Why You Might Want a Personal Genealogy Blog on WordPress

blogYou probably can find dozens of reasons for creating a blog. In addition, you can probably find dozens of companies that will host a blog for you. Given the choices and the reasons available, trying to decide on the best blog hosting service for you can be an overwhelming decision. How do you find the best one for your use? I will suggest there is no easy answer, but I will suggest that WordPress should be one of the services you evaluate.

NOTE: I will quickly admit that I am biased. The words you are reading right now are hosted on a WordPress blog. I have used several different blogging services over the years to host this newsletter. I switched to WordPress several years ago and am very happy with the company’s services. I have no plans to switch to anything else.

Why would you want a blog?

There are a number of reasons why a genealogist might want to crate a blog. Here are a few ideas I can think of:

Keep track of your own family history research and advise your relatives of your progress. If your relatives are monitoring your progress, it is possible they can contribute information to your research efforts, especially as they read about various items you discover. Reading about their ancestors’ lives often serves as a “memory jogger” for various bits of information they may have heard or known about years ago. Many of such bits may be new to you. In some cases, a blog reader who lives near the locations where your ancestors lived also may be able to perform some “in person” research for you.

Share your own life experiences. A blog can be similar to an online diary. Such a blog can be very interesting to your friends and relatives. Optionally, you can add a password to your blog so that it can only be read by the people to whom you grant access.

Genealogical and historical societies often use blogs to publish society newsletters online, to publicize upcoming events, to publicize books the society publishes, and to publicize all sorts of news and events of potential interest to society members and non-members alike. Some societies even add a “for members only” section that requires a password to access. A society blog often is one of the most powerful publicity tools a society can use.

Ethnicity interest groups often use blogs focused on specific ethnic groups and the genealogies of included families. Examples include Polish-American groups, African-American genealogy, Jewish genealogy, Hispanic genealogy, French-Canadian genealogy, Irish genealogy, German genealogy and more.

Almost all genealogy conferences now use blogs to publicize events, to distribute updates on speakers and presentations to be offered, to supply information about hotels and restaurants in the area, and myriad other reasons.

Archives and libraries often use blogs to provide news about recent additions to their collections, seminars, and other events being held by the archive or library, lists of holidays and other times the library or archive may be closed, solicitations for donations, and more.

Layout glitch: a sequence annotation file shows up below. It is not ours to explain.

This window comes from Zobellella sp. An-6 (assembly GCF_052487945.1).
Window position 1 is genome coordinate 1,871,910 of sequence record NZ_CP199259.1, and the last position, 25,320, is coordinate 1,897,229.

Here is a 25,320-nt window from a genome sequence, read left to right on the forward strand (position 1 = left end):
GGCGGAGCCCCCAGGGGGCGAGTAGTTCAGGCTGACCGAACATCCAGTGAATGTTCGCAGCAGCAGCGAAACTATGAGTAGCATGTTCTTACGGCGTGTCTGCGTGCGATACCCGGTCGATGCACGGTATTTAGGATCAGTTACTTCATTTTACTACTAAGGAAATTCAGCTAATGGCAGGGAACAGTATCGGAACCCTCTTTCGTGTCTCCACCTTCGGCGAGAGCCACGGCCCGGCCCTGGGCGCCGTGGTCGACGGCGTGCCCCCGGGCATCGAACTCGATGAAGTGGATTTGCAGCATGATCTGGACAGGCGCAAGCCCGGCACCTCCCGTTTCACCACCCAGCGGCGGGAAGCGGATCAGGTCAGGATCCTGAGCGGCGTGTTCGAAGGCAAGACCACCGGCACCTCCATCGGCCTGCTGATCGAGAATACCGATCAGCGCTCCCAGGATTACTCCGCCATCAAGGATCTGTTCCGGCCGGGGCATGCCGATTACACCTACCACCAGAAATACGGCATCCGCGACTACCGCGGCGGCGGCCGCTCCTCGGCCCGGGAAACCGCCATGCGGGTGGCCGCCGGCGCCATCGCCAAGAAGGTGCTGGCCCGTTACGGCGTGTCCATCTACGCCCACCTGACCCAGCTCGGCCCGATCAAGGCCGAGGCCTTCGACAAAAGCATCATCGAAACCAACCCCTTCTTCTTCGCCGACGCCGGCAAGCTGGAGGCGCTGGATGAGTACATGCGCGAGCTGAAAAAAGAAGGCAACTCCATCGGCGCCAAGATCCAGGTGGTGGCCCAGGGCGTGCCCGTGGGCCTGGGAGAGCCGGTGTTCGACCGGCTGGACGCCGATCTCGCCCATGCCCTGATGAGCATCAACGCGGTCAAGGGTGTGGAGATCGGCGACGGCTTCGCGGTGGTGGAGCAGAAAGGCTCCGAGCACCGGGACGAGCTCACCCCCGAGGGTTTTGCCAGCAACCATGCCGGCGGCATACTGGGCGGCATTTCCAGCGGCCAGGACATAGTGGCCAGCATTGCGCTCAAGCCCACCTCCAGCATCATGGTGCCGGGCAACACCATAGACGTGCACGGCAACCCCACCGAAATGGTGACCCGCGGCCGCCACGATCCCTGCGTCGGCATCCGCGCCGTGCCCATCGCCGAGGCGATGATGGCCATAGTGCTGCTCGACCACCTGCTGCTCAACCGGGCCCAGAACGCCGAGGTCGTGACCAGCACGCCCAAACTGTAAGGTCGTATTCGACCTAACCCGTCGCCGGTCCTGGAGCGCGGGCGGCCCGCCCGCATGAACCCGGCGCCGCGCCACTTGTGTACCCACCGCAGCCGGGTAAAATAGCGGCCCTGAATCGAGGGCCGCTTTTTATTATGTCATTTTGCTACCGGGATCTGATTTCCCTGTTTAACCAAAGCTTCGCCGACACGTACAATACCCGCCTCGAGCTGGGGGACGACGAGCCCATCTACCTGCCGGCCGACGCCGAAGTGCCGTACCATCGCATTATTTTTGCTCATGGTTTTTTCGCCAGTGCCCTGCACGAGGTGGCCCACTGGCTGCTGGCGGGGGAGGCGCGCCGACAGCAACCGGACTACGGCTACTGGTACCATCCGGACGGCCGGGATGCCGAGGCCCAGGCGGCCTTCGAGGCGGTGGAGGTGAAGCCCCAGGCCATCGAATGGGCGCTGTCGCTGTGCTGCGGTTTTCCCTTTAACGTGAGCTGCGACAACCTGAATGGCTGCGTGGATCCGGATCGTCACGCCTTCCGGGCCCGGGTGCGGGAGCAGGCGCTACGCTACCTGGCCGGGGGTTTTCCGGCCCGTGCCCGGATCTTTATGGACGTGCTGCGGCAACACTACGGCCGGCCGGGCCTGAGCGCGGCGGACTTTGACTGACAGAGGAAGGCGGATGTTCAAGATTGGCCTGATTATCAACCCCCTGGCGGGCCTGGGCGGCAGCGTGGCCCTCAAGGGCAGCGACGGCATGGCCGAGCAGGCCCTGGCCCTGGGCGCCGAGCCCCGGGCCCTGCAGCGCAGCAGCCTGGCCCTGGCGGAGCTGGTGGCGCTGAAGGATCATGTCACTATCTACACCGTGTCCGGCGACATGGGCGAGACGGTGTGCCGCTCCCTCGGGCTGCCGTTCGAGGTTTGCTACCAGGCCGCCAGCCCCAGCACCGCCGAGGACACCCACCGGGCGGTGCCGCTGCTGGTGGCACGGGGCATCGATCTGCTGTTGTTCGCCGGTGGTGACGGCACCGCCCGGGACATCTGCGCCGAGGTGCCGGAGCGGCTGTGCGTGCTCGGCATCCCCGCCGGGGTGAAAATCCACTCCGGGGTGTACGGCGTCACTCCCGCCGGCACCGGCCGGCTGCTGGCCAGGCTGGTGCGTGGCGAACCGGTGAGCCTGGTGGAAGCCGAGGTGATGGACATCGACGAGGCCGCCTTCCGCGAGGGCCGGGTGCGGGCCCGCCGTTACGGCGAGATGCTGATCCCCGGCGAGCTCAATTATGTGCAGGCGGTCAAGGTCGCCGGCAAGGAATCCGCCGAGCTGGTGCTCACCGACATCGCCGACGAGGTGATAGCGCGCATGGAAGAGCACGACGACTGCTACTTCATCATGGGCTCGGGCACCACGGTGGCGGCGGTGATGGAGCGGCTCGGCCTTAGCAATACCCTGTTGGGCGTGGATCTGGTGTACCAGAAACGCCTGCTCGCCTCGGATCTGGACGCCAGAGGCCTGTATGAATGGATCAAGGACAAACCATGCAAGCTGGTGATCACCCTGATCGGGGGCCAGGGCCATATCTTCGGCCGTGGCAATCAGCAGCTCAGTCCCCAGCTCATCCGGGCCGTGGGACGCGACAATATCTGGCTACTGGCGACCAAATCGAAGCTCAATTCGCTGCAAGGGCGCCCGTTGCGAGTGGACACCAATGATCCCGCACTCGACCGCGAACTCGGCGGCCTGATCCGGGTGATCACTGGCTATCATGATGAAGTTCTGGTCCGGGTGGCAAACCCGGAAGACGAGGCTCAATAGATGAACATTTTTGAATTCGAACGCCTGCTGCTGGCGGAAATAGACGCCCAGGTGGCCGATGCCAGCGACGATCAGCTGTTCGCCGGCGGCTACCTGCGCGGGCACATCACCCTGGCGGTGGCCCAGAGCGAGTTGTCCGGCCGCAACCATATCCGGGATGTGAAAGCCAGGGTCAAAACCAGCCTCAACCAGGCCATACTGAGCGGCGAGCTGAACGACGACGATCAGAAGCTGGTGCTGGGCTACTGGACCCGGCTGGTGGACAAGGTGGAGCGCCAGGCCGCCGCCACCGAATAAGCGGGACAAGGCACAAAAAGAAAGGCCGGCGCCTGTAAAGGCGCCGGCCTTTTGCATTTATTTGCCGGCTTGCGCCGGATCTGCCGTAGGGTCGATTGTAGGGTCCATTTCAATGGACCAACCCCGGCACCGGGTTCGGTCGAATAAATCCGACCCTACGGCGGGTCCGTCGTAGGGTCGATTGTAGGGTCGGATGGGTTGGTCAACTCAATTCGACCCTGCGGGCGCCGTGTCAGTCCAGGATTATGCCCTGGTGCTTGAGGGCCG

Genealogy industry blogs are very popular. Almost every company in the genealogy business publishes a blog containing frequent updates about the latest additions and updates to the company’s offerings, publicity about future additions and changes, disseminating FAQs (Frequently-Asked Questions) that many customers ask, and many other customer support activities. Nearly 40% of US companies use blogs for marketing purposes. Two-thirds of marketers say their company blog is “critical” or “important” to their business.

Genealogy industry news: perhaps you want to compete with Eastman’s Online Genealogy Newsletter. (Comment: Come on in! There’s room for more.)

A blog makes it easy to reach a sizable audience on the World Wide Web. Most people read blogs more than once/day. In a recent survey, 90% of the respondents said they read 5 to 10 blogs frequently. Among those respondents, 23 % of their Internet time is spent on blogs and social networks. See 10 Interesting Key Facts and Figures about Blogging, Bloggers should know at http://goo.gl/d0EHiA for details.

Why WordPress?

WordPress is the most popular blogging system in use on the Web and also probably is the easiest to use. At more than 60 million websites, WordPress was used by more than 26.4% of the top 10 million websites as of April 2016. That means that of all the web sites you visit, more than one out of every four is running on software written by WordPress. The latest data comes from W3Techs (at https://w3techs.com/), which measures both usage and market share.


WordPress is completely customizable and can be used for almost anything. Thousands of plugins and widgets and themes are available from the company and from third-party vendors and individuals alike. WordPress is limited only by your imagination.

It is estimated that more than 40% of internet bloggers use WordPress as their publishing platform. See 10 Interesting Key Facts and Figures about Blogging, Bloggers should know at http://goo.gl/d0EHiA for details.

WordPress is available in two major offerings: